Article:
Episode 681: I’m Glad That I Saw the Marvel Property That Had an Alligator with a Funny Hat

On the overthinking It Podcast, two Marvel properties in one: The “Black Widow” movie and the “Loki” TV Show!

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Jordan Stokes joins Peter Fenzel and Matthew Wrather to overthink the current state of the MCU. Or is it the MCM now? Black Widow is kind of a repositioning cruise, so even though the experience is a little disjointed there are things to enjoy. And Loki was a great half-season of television!

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6 Comments on “Episode 681: I’m Glad That I Saw the Marvel Property That Had an Alligator with a Funny Hat”

  1. Matthew Belinkie OTI Staff #

    A few Loki checks that were never cashed:
    * Why does Sylvie hate being called Loki? Is it just a way to hide? When she originally tells our Loki never to call her Loki I figured there was an interesting story behind that. (Other things I want to find out in Season 2: where does she learn her unique magic and why does she pick the name Sylvie.)
    * Sylvie’s whole time bomb from the end of episode 2 seems like it’s going to be a massive deal, but instead it’s just a momentary distraction.
    * The idea that the two Lokis having feelings for each other is massively disruptive to the timeline never gets explained.
    * Loki asks the other Lokis in the Void if they’ve ever met a female Loki and they are mystified by that idea, which seems interesting. Now of course there’s only one alligator too so maybe not SO weird, but still intriguing.

    As for Black Widow, here’s something that’s been bothering me: where does the anti-mind control serum come from? It feels like it should matter, right? Related: when did Rachel Weisz decide to become good and betray the cause she spent her life serving? Because if I’m not mistaken, SHE’S the reason why all those girls are mind-controlled. What are her motivations here? I like Black Widow less and less the more I think about it. No joy and no ambition.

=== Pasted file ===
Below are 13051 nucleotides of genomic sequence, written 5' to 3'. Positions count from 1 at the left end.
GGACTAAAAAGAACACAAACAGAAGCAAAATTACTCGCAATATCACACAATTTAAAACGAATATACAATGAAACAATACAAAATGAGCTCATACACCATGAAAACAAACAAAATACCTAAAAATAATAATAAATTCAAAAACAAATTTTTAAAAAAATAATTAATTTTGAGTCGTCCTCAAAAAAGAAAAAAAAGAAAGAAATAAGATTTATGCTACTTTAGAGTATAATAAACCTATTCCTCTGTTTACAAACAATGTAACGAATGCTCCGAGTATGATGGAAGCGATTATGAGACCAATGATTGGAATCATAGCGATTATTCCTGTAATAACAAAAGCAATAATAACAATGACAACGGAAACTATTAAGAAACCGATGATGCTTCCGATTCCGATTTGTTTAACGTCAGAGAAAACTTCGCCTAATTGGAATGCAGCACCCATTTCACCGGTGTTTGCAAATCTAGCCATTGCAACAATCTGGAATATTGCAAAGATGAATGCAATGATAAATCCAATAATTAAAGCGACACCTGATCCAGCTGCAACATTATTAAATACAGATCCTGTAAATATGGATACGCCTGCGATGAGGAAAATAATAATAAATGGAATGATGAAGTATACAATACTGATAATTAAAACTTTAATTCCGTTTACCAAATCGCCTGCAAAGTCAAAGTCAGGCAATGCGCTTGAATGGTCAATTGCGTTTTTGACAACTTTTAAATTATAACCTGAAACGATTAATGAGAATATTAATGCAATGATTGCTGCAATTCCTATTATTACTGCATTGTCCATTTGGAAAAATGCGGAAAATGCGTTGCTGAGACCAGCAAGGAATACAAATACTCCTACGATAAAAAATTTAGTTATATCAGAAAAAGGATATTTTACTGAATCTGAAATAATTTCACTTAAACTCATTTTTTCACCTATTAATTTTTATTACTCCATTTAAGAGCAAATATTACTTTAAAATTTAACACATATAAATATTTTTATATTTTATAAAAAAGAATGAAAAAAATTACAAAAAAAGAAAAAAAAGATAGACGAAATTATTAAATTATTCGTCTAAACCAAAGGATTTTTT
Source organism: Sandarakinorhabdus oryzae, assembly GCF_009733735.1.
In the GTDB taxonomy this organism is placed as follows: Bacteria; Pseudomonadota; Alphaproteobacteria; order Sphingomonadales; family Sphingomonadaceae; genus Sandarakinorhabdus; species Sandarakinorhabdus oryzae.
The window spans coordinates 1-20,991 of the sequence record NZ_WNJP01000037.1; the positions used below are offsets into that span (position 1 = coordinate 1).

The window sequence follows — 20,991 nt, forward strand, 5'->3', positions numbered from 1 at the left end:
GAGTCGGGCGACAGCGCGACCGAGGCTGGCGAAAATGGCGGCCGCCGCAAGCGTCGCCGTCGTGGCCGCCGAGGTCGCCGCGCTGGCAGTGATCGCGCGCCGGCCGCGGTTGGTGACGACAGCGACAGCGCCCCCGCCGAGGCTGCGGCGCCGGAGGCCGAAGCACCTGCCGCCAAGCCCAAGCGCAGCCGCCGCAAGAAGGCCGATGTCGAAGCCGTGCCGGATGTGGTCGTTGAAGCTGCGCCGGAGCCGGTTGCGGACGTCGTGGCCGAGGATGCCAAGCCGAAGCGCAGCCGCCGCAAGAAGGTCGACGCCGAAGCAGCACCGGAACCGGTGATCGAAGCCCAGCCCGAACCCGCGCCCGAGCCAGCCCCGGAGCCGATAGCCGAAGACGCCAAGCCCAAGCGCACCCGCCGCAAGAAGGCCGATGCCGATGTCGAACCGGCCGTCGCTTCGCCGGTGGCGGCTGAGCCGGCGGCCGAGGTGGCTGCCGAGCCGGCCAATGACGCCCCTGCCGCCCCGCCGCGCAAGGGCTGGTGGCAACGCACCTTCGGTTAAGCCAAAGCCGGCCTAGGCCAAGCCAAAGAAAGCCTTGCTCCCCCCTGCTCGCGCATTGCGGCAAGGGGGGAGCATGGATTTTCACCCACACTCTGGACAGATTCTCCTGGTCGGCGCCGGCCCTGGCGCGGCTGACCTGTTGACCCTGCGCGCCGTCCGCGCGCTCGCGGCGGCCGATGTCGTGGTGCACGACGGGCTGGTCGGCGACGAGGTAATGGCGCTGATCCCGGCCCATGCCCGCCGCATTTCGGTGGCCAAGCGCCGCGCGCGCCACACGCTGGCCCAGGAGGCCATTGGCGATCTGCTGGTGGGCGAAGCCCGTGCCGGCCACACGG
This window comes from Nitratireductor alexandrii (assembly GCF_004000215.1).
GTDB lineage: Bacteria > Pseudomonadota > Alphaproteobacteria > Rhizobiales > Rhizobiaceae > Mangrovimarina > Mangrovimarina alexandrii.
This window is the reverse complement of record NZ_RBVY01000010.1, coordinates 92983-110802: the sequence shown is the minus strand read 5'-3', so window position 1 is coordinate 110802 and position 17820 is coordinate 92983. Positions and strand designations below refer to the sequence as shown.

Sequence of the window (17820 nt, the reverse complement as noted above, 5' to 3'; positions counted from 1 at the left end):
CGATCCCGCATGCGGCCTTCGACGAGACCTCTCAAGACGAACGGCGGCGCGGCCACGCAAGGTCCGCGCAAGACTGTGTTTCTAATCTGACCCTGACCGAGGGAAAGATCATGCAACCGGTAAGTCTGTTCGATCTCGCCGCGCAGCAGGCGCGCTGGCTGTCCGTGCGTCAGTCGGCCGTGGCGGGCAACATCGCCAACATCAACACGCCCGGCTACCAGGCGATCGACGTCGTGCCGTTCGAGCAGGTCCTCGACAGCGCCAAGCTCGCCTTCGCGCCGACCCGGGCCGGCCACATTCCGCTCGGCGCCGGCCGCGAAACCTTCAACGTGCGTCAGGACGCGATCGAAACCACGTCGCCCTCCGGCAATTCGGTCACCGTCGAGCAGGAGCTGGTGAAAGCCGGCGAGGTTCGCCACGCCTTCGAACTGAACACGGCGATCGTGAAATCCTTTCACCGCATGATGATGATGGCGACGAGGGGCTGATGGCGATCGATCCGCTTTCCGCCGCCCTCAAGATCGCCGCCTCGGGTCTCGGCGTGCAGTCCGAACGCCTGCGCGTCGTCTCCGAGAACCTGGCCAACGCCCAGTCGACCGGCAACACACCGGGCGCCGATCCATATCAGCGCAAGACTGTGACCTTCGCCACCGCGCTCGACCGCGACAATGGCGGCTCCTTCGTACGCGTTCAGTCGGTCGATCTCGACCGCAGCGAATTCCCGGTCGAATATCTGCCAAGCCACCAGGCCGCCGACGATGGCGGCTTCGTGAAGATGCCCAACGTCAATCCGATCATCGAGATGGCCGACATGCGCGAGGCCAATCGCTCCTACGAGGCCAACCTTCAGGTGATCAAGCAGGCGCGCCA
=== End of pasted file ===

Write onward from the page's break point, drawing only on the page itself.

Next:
• John C Member #

      I feel like the “Sylvie doesn’t like being a Loki” comes from an early draft of the script, when either we weren’t supposed to be sure that she was who she claimed or she was scamming her way to the top of the TVA by posing as Loki. I don’t know anything about the show’s development, mind you, but her name comes from the current version of the Enchantress (Sylvie Lushton), who looks a bit like Di Martino, and (in comics) was given her powers by Loki to fight the often-teased Young Avengers.


  2. John C Member #

    Jordan’s point about disposability seems to be something of an MCU problem, since all three Disney+ shows also seem to be struggling to get to a metaphor (or statement, in Falcon/WS) about the nature of work in the twenty-first century, but can’t seem to see it through.

    As for Loki, it was fun, but felt like the plot and characters took a back seat to the real driving forces of the series: Teeing up Phase 4, showing that they read the wikis (the Thanos-copter and crocodile-Loki being the most prominent), and–tying back to the nature of work–illustrating that any actor can be replaced.

    Even Sylvie’s uniqueness seems to refer to an old Superboy (yes, wrong company) comic discussing the multiverse, where we’re told that on other worlds, Smallville’s police chief could be (something like) an old man, a child, a bank robber, an ape, “or even a woman!” There’s a similar weird escalation, here, where Old Loki, Kid “Young Avengers Is Coming” Loki, Barbarian Loki, and Croci are weird, but REALLY weird is the one with the branding sense not to call herself She-Loki or whatever.


    • John C Member #

      I forgot to follow up on the cast. I’d extend the comment about Majors to that entire “middle tier” of the cast. The “Big Three” meet expectations, but the cast made all the character beats of the recurring characters, who we don’t even really know, surprisingly compelling.


  3. Joseph Member #

    As far as the whole Loki/Sylvie relationship goes, I never really understood why this was considered such a timeline-disrupting transgression, either. I guess if you’re playing by Back to the Future rules, you don’t want to touch your other self and potentially destroy the universe? But then if there’s any one thing the MCU has taught us about Loki, it’s that there’s no one Loki loves more than himself.

    Also, whoever wrote the show’s final scene was clearly a fan of Tim Burton’s “Planet of the Apes”.


    • stokes #

      Isn’t that Timecop rules, actually?

      But you’re right. Here again, I feel like they could have done something more interesting with it. Loki-on-Loki action is supposed to be a *huge* disruption, so big that the TVA detects it even in an apocalypse. What sense does that make? Well, one way for it to work is if you think of the timeline of the film (the thing Pete was talking about — the 1st-person timeline that the characters experience as they jump around between the other timelines) as the timeline that has to be preserved. Suppose that Kang really needs Loki and Sylvie to show up at the end of time — suppose, further, that he needs them to show up *with unresolved sexual tension.* If they resolve it, that throws the whole thing off.

      Obviously that’s not the road they chose to go down. But it would have made more sense.


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